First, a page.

MESSENGER has (probably) disappeared (but it's coming back)
The demands of my 17-month-old having forced me to stay in California and not travel to Baltimore to witness MESSENGER's first flyby of Mercury live from the science operations center at Johns Hopkins University's Applied Physics Laboratory, the only way I can follow the flyby is to sit at my desk and stare at the timeline, watching the minutes tick past and marking what MESSENGER should be doing now. As I write, at about 10:20 my time (18:20 UTC), MESSENGER has finished all of its approach imaging -- Mercury more than fills its field of view, for both wide- and narrow-angle cameras -- and is warming up its laser altimeter to zap Mercury's surface for one precious topographic profile through closest approach, which is now less than an hour away.
More importantly for those people following along on Earth, MESSENGER is about to disappear; at 18:22 UTC its course is going to take it behind Mercury's eastern edge as seen from Earth, and we're not going to hear from it again until after it comes from behind the western edge, at 19:30 UTC, plus the time it'll take its radio signals to travel the 170 million kilometers currently separating Mercury from Earth.
NASA / JHUAPL
Geometry of MESSENGER's first Mercury flyby
MESSENGER's first flyby of Mercury unfolds on January 14, 2008, with closest approach at 19:04:39 UTC at an altitude of 200 kilometers. These three diagrams show three points of view on the flyby: from the north pole of Mercury (top), from the Sun (lower left), and from Earth (lower right). In all three diagrams, the ticked orange line shows MESSENGER's trajectory (the ticks are five minutes apart); the solid yellow line shows the terminator (day-night boundary); and the dashed blue line indicates the position of the terminator during all three of Mariner 10's flybys.
The top image demonstrates the new views of Mercury that MESSENGER will obtain from the flyby. The area of Mercury above and to the left of the dashed blue line is the hemisphere that was Sunlit for all three Mariner 10 flybys. The other hemisphere has only been partially imaged at much lower resolution by Earth-based radio telescopes. On this flyby, MESSENGER will bale to acquire images of not quite half of the hemisphere unseen by Mariner 10, everything above and to the right of the yellow line, which indicates position of the terminator (day-night boundary) during the flyby.
The bottom left image demonstrates that closest approach of the flyby happens on the night side of Mercury, while the spacecraft is in eclipse (Mercury's bulk blocks the Sun).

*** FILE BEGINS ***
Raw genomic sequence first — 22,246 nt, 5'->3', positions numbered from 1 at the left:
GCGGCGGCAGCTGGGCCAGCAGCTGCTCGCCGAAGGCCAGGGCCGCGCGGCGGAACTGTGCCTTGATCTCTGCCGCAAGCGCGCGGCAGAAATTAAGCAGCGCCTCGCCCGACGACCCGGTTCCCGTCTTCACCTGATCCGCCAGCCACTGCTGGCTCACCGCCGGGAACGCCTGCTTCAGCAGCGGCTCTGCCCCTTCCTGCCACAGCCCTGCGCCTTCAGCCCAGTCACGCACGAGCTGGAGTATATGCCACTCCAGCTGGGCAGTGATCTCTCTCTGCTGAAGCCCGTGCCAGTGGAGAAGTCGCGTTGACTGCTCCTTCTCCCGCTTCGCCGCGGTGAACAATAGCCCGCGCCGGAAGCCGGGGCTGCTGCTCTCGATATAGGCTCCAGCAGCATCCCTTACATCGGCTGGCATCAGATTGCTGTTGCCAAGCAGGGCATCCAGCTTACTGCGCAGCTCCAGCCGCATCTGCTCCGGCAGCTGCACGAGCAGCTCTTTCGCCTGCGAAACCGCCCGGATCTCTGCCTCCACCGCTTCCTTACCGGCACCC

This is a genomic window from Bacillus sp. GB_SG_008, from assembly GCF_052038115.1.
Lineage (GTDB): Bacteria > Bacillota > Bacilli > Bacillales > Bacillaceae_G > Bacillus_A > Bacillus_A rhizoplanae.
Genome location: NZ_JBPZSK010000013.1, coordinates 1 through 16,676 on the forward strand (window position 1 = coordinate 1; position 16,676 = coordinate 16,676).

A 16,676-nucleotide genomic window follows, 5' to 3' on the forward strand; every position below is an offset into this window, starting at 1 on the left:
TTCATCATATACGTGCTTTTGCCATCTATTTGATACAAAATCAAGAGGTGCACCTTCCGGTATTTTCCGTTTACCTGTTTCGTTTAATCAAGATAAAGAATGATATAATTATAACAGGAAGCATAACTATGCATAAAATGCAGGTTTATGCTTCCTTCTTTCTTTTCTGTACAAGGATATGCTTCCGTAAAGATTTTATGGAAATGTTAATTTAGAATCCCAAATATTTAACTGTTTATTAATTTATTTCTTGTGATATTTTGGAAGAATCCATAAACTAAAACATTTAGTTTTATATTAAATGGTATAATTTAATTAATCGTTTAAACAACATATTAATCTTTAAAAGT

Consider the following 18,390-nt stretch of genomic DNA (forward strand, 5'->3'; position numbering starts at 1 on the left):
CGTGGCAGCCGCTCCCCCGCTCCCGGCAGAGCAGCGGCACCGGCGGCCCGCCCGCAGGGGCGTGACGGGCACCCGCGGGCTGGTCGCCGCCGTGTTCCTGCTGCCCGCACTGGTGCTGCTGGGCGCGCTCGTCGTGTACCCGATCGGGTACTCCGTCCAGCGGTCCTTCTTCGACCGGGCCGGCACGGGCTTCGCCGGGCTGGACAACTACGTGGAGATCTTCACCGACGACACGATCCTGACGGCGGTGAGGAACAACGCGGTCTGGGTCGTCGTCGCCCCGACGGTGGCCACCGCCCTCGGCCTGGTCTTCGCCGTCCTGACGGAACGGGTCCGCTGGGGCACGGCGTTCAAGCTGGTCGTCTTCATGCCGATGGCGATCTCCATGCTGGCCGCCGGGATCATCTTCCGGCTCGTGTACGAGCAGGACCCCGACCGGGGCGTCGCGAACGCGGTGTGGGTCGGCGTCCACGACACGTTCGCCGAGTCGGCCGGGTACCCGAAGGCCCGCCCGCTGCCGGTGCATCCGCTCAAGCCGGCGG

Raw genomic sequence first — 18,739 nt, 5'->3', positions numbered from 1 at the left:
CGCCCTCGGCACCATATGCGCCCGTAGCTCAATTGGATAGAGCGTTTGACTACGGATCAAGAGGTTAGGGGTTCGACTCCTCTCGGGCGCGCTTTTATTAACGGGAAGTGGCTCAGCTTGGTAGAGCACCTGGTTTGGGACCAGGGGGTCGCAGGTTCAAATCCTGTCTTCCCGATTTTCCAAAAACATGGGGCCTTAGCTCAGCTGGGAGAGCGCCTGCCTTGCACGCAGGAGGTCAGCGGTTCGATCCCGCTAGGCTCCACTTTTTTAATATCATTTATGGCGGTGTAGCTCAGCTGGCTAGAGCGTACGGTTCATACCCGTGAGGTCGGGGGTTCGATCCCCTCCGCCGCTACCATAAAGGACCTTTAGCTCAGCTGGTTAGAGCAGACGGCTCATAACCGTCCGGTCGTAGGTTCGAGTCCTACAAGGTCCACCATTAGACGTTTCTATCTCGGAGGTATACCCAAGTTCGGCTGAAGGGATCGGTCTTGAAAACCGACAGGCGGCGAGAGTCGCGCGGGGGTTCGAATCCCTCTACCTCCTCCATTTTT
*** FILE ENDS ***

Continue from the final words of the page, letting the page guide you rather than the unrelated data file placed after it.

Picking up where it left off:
The lower right diagram shows that MESSENGER is moving generally toward Earth throughout the flyby. During the closest approach period -- including the entire eclipse period -- MESSENGER will be hidden from view, with no radio communications possible, by Mercury.
I'm going to repost my timeline below, to help you all follow along. There is one more new picture, too, but since I've got some time before any more images are released, I'm going to take a little time to play with it before posting.
Spacecraft time (UTC)
Time with respect to closest approach
Jan 13 13:04
Wide-angle camera approach color movie With the wide-angle camera, MESSENGER will shoot 86 frames for a movie showing Mercury's crescent growing in the spacecraft's forward view. The movie is being shot purely for public outreach purposes, through the three camera filters necessary to produce it in color; all of the rest of the color imaging during the flyby will employ all 11 of the wide-angle camera's color filters.
Jan 14 13:14
Magnetometer to high rate MESSENGER's magnetometer (MAG) can take measurements of magnetic fields at a variety of rates, from once every 100 seconds to 20 times a second. For the 12 hours surrounding closest approach, it will be operated at its highest rate.
X-ray spectrometer decreases integration times to 60 seconds As MESSENGER approaches Mercury, the X-ray spectrometer starts taking measurements more rapidly. However, the X-ray spectrometer operates best within about 100 kilometers of Mercury, a distance it won't enjoy until MESSENGER actually goes in to orbit in 2011. Still, data from the 15 minutes surrounding closest approach will be a valuable first look at Mercury with this instrument.
Atmospheric and Surface Composition Spectrometer (MASCS) tail sweeps Mercury has an extended sodium tail that resembles the tails seen by comets when they are close to the Sun. As it approaches, MESSENGER will roll up and down to carry the MASCS line of sight across the tail, from north to south, in order to map its vertical extent.
Wide-angle camera approach color image (5.2 km/pixel) Mercury will not yet fill the wide-angle camera field of view; 11 images will be taken, through all of the wide-angle camera's filters. Dynamic visualization >
Narrow-angle camera approach mosaic (500 m/pixel) An 11-by-5 mosaic will cover Mercury's sunlit crescent, all of which is terrain that was imaged by Mariner 10. The narrow-angle camera has no filter wheel, so all of its images are monochrome. Dynamic visualization >